When is the UK’s next election?
Amid a flurry of resignations over alleged scandals, UK Prime Minister Boris Johnson resigned on July 7. While he technically remains the PM for now, Boris Johnson will be officially replaced after the new Prime Minister is selected in the election on September 5.
What is the UK PM election process?
Initially, any candidate who received a nomination from at least 20 Members of Parliament (MPs) was eligible, resulting in eight candidates that were subsequently whittled down to two frontrunners through a series of secret votes.
Throughout the month of August, the candidates have engaged in a series of debates and hustings laying out their plans for the country. In the coming weeks, the nearly 200,000 card-carrying members of the Conservative party will vote by mail for their favored candidate, with the formal winner announced on September 5.
Who are the UK PM candidates?
The two remaining candidates are Rishi Sunak and Liz Truss.
Rishi Sunak, 42, is best known for serving as the Chancellor of the Exchequer during the COVID pandemic, when he supported extensive government spending to keep the economy afloat. Prior to entering politics, Sunak worked at an investment bank and co-founded a hedge fund. He was first elected as an MP in 2015 representing North Yorkshire constituency of Richmond.
Liz Truss, 46, is the current Foreign Secretary and served in cabinet posts under David Cameron, Theresa May and Boris Johnson. She was a former president of the Oxford University Liberal Democrats but joined the Conservatives in 1996 and was first elected in 2010 as MP for South West Norfolk.
UK PM candidate policy positions
For traders, the most relevant policies center on the economy.
One of the starkest differences between the two candidates is on tax policy. Truss has promised aggressive tax cuts “from day one,” including reversing a rise in social security contributions and cancelling 2023’s scheduled rise in corporate taxes. Meanwhile, Sunak indicated that he will also look to reduce taxes, but only after inflation has been brought under control first.
Not surprisingly, both candidates agree that inflation and the cost of living are among the most pressing issues. Whereas Truss has proposed an emergency budget and tax cuts to get money in citizens pockets quickly, Sunak prefers targeted measures such as energy subsidies to address the surging energy bills. Truss has also hinted at changing the Bank of England’s mandate to focus more explicitly on price pressures.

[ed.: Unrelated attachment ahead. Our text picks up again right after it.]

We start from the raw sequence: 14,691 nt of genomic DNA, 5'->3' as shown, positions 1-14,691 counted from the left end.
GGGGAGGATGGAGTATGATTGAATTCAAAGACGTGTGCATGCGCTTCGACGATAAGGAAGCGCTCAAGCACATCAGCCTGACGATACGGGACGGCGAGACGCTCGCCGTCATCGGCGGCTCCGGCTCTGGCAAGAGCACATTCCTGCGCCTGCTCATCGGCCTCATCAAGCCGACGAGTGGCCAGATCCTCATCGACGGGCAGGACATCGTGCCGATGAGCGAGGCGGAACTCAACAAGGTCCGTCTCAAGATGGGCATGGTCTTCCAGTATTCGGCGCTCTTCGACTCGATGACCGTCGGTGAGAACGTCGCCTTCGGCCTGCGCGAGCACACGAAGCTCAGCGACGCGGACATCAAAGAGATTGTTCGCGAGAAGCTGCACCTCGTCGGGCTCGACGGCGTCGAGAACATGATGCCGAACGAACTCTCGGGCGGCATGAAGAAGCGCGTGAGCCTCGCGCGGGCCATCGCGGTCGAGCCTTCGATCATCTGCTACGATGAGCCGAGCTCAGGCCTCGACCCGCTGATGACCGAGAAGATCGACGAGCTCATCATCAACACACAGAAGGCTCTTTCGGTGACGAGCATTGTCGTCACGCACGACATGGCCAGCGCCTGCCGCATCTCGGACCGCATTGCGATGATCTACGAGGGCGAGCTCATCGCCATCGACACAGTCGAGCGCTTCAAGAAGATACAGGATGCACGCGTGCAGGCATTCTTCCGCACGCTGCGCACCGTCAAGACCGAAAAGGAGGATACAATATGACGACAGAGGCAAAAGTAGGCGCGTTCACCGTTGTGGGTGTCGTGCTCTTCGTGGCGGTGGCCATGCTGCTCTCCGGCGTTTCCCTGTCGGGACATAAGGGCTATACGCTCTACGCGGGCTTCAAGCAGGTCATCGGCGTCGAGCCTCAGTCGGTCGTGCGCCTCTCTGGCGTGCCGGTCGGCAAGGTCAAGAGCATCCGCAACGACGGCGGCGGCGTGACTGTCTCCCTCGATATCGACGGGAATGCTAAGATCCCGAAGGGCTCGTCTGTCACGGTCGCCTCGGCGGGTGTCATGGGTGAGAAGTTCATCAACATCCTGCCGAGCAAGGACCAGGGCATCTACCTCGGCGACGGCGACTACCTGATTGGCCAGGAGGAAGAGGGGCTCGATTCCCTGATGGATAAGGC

When it comes to defense spending, both candidates are against spending cuts, though once again, Truss has staked out a more aggressive position with her proposal to increase defense spending to 2.5% of GDP in 2026 and 3.0% in 2030. In contrast, Sunak has indicated that he would view the current 2% of GDP spending “as a floor, not a ceiling,” but has not set explicit goals for increasing that spending.
While not explicitly centered around the economy, the candidates’ stances on Brexit will also be key factors in the election. Sunak voted for Brexit in 2016, while Truss voted to remain, though she’s since changed her mind. Both candidates have been critical of the Northern Ireland Protocol, a key part of the UK's post-Brexit deal with the EU. In a tangentially related issue, both candidates have championed the unity of the UK amidst talk of another Scottish Independence Referendum, which could come to a head in the coming months.
We’ll discuss what these policy proposals may mean for pound sterling and the FTSE 100 later this week, so be sure to check back in for more detailed analysis!
What are the polls showing?
As we go to press, Liz Truss appears to be the clear favorite in early polling. POLITICO’s poll of polls has Truss at 55% of the vote vs. Sunak at 32% (12% are still undecided), and a recent Opinium poll showed Truss with 61-39 advantage among decided voters. While there’s still time for Sunak to close the gap in the coming weeks, Truss has a commanding lead at the moment.
As a final note, the UK is scheduled to hold its next general election by January 2025 at the latest (the incoming prime minister could choose to call a vote before then), so the winning candidate will have no more than 15 months to audition for the job before facing voters again.
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